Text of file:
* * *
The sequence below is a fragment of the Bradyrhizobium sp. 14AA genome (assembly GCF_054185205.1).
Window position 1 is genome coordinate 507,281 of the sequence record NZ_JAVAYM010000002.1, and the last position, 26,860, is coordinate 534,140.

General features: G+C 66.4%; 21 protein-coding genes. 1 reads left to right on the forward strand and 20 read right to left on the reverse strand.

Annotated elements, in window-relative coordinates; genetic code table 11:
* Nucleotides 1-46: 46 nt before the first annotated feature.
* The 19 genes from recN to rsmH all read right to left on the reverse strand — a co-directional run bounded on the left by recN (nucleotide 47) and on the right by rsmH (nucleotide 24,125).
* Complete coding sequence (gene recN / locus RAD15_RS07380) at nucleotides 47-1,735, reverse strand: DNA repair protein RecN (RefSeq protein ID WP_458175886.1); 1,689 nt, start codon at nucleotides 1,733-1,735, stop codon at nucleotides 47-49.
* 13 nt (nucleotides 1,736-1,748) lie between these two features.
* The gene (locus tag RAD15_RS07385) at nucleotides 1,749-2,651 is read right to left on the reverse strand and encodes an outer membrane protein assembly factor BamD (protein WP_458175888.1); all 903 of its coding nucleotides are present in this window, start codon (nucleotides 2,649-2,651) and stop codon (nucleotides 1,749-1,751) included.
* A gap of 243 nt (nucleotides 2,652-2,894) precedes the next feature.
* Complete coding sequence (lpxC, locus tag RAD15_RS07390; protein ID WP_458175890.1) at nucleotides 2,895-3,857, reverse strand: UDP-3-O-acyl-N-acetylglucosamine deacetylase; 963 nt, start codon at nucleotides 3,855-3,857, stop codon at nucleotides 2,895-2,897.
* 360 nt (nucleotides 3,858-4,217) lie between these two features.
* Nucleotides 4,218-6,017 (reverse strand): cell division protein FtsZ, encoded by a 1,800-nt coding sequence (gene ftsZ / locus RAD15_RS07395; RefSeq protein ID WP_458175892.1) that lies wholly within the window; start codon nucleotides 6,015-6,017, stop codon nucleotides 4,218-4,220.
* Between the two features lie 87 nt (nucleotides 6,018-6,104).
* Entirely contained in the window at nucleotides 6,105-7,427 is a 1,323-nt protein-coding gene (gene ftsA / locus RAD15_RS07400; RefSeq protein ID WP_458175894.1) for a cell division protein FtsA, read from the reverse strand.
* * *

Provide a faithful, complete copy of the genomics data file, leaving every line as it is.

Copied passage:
The sequence below is a fragment of the Bradyrhizobium sp. 14AA genome (assembly GCF_054185205.1).
Window position 1 is genome coordinate 507,281 of the sequence record NZ_JAVAYM010000002.1, and the last position, 26,860, is coordinate 534,140.

General features: G+C 66.4%; 21 protein-coding genes. 1 reads left to right on the forward strand and 20 read right to left on the reverse strand.

Annotated elements, in window-relative coordinates; genetic code table 11:
* Nucleotides 1-46: 46 nt before the first annotated feature.
* The 19 genes from recN to rsmH all read right to left on the reverse strand — a co-directional run bounded on the left by recN (nucleotide 47) and on the right by rsmH (nucleotide 24,125).
* Complete coding sequence (gene recN / locus RAD15_RS07380) at nucleotides 47-1,735, reverse strand: DNA repair protein RecN (RefSeq protein ID WP_458175886.1); 1,689 nt, start codon at nucleotides 1,733-1,735, stop codon at nucleotides 47-49.
* 13 nt (nucleotides 1,736-1,748) lie between these two features.
* The gene (locus tag RAD15_RS07385) at nucleotides 1,749-2,651 is read right to left on the reverse strand and encodes an outer membrane protein assembly factor BamD (protein WP_458175888.1); all 903 of its coding nucleotides are present in this window, start codon (nucleotides 2,649-2,651) and stop codon (nucleotides 1,749-1,751) included.
* A gap of 243 nt (nucleotides 2,652-2,894) precedes the next feature.
* Complete coding sequence (lpxC, locus tag RAD15_RS07390; protein ID WP_458175890.1) at nucleotides 2,895-3,857, reverse strand: UDP-3-O-acyl-N-acetylglucosamine deacetylase; 963 nt, start codon at nucleotides 3,855-3,857, stop codon at nucleotides 2,895-2,897.
* 360 nt (nucleotides 3,858-4,217) lie between these two features.
* Nucleotides 4,218-6,017 (reverse strand): cell division protein FtsZ, encoded by a 1,800-nt coding sequence (gene ftsZ / locus RAD15_RS07395; RefSeq protein ID WP_458175892.1) that lies wholly within the window; start codon nucleotides 6,015-6,017, stop codon nucleotides 4,218-4,220.
* Between the two features lie 87 nt (nucleotides 6,018-6,104).
* Entirely contained in the window at nucleotides 6,105-7,427 is a 1,323-nt protein-coding gene (gene ftsA / locus RAD15_RS07400; RefSeq protein ID WP_458175894.1) for a cell division protein FtsA, read from the reverse strand.